Fiasco was a word that readily came to mind when describing the mess over where to build a new Ottawa hospital. Now, it seems, madness might be a better word.
For illustrative purposes only.
How – other than “madness” – can you describe the prospect of building a new hospital without adequate parking for the thousands of people who will visit it every hour of every day?
It seems there is a real possibility this will happen if the Liberal government of Justin Trudeau approves a site on the Central Experimental Farm near Dow’s Lake as the location of the new Ottawa Hospital.
In a nutshell, there is space at the site for adequate parking – but only if it is a multi-storey car park, above or below ground. And, apparently, that would be too expensive to contemplate.
Figures published by the Ottawa Hospital say the Civic needs approximately 3,400 spaces. (For comparison, there are currently some 1,200 parking spots for visitors and 150 for staff at the current location. The hospital has another 1,200 offsite parking spaces for employees).
Constructing a new parking lot of that size would cost $16 million, according to the hospital’s estimates. A multi-storey carpark would push the bill up to $100 million, while burying it underground would cost $291 million.
The hospital says its “starting position will always be to explore the most cost-conservative options to ensure limited dollars are spent on health care, not infrastructure.”
It adds, however, that it intends to “work with the community to find creative parking and transit solutions.”
Such a policy, designed to strongly encourage people to leave their car at home, might be all right when planning a new hockey stadium on LeBreton Flats, but not when building a new hospital.
Who says it’s too expensive to build environmentally-friendly parking? Well, no one is likely to admit to that. But this will be a provincially-funded hospital and the Ontario government, we’re told, doesn’t pay for construction of hospital parking, let alone multi-storey car parks.
So, that’s the dilemma: Put the new hospital at the site of the former Sir John Carling Building, where there will probably be inadequate parking space. Or put it somewhere else.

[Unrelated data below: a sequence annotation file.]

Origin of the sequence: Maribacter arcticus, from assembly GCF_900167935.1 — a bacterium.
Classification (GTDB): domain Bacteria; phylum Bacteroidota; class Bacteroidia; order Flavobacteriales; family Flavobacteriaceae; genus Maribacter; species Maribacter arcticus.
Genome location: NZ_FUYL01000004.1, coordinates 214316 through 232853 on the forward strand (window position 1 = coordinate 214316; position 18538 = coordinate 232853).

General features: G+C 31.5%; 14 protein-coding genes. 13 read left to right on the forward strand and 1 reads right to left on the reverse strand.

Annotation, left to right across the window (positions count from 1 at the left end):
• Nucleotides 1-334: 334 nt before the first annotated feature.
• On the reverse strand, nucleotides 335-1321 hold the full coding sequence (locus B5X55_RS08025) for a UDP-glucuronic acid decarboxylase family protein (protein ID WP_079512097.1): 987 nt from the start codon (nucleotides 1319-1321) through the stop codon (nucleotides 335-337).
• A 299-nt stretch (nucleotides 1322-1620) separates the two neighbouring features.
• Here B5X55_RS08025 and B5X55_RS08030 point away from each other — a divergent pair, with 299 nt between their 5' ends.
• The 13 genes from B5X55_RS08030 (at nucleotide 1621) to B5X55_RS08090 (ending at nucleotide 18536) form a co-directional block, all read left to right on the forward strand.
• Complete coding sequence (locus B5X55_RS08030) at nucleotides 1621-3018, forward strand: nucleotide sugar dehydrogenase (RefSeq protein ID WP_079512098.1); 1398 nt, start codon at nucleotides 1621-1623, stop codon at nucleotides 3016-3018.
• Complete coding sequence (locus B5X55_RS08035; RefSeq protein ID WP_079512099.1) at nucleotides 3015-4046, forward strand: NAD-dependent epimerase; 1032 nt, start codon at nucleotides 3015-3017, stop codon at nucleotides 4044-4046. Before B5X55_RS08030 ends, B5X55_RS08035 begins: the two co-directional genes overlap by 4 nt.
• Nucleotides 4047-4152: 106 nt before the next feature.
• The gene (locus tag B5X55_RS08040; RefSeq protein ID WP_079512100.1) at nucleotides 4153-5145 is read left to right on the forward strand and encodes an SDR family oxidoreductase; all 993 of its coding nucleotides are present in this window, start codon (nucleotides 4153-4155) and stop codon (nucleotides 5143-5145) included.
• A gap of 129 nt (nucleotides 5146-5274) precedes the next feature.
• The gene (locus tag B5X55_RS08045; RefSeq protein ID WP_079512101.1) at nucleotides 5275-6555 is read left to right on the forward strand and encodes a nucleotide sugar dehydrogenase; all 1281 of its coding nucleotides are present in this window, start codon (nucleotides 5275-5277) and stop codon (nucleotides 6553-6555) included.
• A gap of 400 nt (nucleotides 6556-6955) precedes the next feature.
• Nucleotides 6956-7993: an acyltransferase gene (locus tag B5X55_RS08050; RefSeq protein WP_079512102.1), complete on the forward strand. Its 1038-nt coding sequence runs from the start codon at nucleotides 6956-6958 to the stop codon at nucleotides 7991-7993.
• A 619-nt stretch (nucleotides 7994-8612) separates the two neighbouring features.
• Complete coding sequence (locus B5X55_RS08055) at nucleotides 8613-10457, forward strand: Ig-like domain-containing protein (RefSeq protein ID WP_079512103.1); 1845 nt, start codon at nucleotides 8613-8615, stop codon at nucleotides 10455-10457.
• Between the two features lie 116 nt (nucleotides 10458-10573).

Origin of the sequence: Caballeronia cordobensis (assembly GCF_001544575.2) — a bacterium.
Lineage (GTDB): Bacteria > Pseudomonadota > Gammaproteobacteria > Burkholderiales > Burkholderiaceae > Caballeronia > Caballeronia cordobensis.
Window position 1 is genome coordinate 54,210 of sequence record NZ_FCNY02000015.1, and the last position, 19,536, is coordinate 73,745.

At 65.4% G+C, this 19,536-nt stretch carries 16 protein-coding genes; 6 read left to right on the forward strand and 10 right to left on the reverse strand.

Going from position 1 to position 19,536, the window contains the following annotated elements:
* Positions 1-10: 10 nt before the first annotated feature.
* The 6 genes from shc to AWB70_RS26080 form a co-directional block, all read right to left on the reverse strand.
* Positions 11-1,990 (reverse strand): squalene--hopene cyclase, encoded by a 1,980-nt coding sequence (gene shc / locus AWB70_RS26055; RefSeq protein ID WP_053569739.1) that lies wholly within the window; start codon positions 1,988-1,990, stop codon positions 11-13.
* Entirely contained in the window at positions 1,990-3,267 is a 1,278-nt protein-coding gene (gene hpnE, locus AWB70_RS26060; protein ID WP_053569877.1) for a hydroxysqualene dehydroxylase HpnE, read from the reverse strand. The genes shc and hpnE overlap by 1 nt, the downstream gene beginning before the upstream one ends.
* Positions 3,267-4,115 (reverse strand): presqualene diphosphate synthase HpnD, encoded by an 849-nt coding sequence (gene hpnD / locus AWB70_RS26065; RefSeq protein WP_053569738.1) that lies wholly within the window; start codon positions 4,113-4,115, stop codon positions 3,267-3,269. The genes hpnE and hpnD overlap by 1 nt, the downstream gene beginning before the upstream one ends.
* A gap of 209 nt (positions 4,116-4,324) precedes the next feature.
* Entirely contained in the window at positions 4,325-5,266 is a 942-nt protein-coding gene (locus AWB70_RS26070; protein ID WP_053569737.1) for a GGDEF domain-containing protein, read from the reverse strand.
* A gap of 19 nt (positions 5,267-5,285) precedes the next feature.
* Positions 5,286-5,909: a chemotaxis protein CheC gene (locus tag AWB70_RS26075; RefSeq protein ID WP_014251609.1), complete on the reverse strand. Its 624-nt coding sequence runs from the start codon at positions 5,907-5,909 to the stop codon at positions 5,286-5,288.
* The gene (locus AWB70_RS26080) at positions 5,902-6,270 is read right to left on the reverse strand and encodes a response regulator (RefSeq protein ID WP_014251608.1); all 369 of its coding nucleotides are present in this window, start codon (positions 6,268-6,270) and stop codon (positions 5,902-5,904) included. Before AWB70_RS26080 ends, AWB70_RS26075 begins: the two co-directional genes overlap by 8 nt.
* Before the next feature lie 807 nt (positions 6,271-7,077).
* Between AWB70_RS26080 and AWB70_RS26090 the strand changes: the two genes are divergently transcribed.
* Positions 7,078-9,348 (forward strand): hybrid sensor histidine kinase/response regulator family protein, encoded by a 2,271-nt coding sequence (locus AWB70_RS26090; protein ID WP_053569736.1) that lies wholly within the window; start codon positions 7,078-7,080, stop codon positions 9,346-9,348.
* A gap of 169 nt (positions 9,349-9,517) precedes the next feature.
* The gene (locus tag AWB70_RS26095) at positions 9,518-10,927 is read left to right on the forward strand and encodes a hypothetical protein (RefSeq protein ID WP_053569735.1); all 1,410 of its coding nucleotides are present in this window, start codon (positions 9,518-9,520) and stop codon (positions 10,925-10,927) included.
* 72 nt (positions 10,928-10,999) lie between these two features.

This urgently-needed new health facility has already been delayed for more than a year. That is because the Trudeau Liberals axed a decision by the former Harper government to allow the hospital to go on federally-owned farmland. That was the preferred site of Ottawa Hospital administrators, and is just across Carling Avenue from the existing Civic campus and the adjoining University of Ottawa Heart Institute.
The environmental objection to that site was that the land was valuable for farm research. Since the Trudeau Liberals decided the land was too useful to be given over to a hospital, it’s been learned that some of this land has been contaminated by road salt and cannot be used for research.
Now, the parking issue has put into question the selection of the Sir John Carling site.
This site is the belatedly declared choice of locally elected Liberal politicians, federal and provincial. These politicians recently faced a barrage of complaints – deservedly – from the public when it was learned the federal government might choose to offer a site for the hospital in the Tunney’s Pasture federal office complex.
The fact these Liberal politicians spoke up for what they perceived to be the public interest speaks well of our democratic system of government.
It’s up to the federal government of the day to make the final choice. Once the Liberal government makes up its mind, things can move quickly. But it’s not too late to find out what the public thinks.
What are the pros and cons of the site near Dow’s Lake, including estimated total cost? What are the pros and cons of the site on Carling Avenue, including estimated total cost?
Give us this information – say, within two weeks. Ask us what we think. Conduct a scientific opinion poll. Ask us to write our members of Parliament. Settle this within a month, and get it right.
Michael Prentice is OBJ’s columnist on retail and consumer issues.